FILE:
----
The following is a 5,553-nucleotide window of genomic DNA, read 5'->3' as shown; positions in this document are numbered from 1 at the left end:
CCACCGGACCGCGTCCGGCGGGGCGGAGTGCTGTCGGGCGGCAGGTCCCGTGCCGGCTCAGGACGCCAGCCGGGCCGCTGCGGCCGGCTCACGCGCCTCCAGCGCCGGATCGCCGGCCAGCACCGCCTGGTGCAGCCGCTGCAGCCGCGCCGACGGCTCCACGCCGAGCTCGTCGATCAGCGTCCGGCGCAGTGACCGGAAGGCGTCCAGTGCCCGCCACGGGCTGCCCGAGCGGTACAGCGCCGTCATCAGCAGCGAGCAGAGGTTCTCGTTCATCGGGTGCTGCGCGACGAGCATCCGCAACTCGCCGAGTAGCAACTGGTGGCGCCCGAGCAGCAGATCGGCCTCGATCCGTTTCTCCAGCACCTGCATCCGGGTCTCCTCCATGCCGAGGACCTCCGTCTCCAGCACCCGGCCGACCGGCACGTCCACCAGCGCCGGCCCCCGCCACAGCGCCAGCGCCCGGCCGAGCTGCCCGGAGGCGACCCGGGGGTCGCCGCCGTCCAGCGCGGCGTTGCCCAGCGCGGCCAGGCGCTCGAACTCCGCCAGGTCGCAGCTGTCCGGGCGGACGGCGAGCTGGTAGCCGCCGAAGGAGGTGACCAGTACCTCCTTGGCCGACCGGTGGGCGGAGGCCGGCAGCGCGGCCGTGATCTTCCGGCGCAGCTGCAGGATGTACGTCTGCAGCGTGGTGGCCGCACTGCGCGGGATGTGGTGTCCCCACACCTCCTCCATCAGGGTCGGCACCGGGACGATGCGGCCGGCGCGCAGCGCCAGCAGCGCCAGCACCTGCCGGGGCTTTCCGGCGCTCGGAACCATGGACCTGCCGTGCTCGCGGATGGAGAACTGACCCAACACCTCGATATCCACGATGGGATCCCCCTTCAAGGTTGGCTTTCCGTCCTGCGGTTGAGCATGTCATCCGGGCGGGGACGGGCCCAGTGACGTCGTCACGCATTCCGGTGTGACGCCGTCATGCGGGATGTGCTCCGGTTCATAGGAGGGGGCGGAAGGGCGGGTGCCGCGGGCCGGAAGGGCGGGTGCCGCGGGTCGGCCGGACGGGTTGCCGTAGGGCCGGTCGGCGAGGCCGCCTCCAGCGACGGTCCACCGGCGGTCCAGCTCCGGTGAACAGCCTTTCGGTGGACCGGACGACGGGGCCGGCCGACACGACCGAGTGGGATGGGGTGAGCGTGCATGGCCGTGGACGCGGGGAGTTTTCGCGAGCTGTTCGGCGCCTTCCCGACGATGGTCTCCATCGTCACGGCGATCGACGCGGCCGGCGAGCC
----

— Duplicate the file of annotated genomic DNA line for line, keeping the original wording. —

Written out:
The following is a 5,553-nucleotide window of genomic DNA, read 5'->3' as shown; positions in this document are numbered from 1 at the left end:
CCACCGGACCGCGTCCGGCGGGGCGGAGTGCTGTCGGGCGGCAGGTCCCGTGCCGGCTCAGGACGCCAGCCGGGCCGCTGCGGCCGGCTCACGCGCCTCCAGCGCCGGATCGCCGGCCAGCACCGCCTGGTGCAGCCGCTGCAGCCGCGCCGACGGCTCCACGCCGAGCTCGTCGATCAGCGTCCGGCGCAGTGACCGGAAGGCGTCCAGTGCCCGCCACGGGCTGCCCGAGCGGTACAGCGCCGTCATCAGCAGCGAGCAGAGGTTCTCGTTCATCGGGTGCTGCGCGACGAGCATCCGCAACTCGCCGAGTAGCAACTGGTGGCGCCCGAGCAGCAGATCGGCCTCGATCCGTTTCTCCAGCACCTGCATCCGGGTCTCCTCCATGCCGAGGACCTCCGTCTCCAGCACCCGGCCGACCGGCACGTCCACCAGCGCCGGCCCCCGCCACAGCGCCAGCGCCCGGCCGAGCTGCCCGGAGGCGACCCGGGGGTCGCCGCCGTCCAGCGCGGCGTTGCCCAGCGCGGCCAGGCGCTCGAACTCCGCCAGGTCGCAGCTGTCCGGGCGGACGGCGAGCTGGTAGCCGCCGAAGGAGGTGACCAGTACCTCCTTGGCCGACCGGTGGGCGGAGGCCGGCAGCGCGGCCGTGATCTTCCGGCGCAGCTGCAGGATGTACGTCTGCAGCGTGGTGGCCGCACTGCGCGGGATGTGGTGTCCCCACACCTCCTCCATCAGGGTCGGCACCGGGACGATGCGGCCGGCGCGCAGCGCCAGCAGCGCCAGCACCTGCCGGGGCTTTCCGGCGCTCGGAACCATGGACCTGCCGTGCTCGCGGATGGAGAACTGACCCAACACCTCGATATCCACGATGGGATCCCCCTTCAAGGTTGGCTTTCCGTCCTGCGGTTGAGCATGTCATCCGGGCGGGGACGGGCCCAGTGACGTCGTCACGCATTCCGGTGTGACGCCGTCATGCGGGATGTGCTCCGGTTCATAGGAGGGGGCGGAAGGGCGGGTGCCGCGGGCCGGAAGGGCGGGTGCCGCGGGTCGGCCGGACGGGTTGCCGTAGGGCCGGTCGGCGAGGCCGCCTCCAGCGACGGTCCACCGGCGGTCCAGCTCCGGTGAACAGCCTTTCGGTGGACCGGACGACGGGGCCGGCCGACACGACCGAGTGGGATGGGGTGAGCGTGCATGGCCGTGGACGCGGGGAGTTTTCGCGAGCTGTTCGGCGCCTTCCCGACGATGGTCTCCATCGTCACGGCGATCGACGCGGCCGGCGAGCC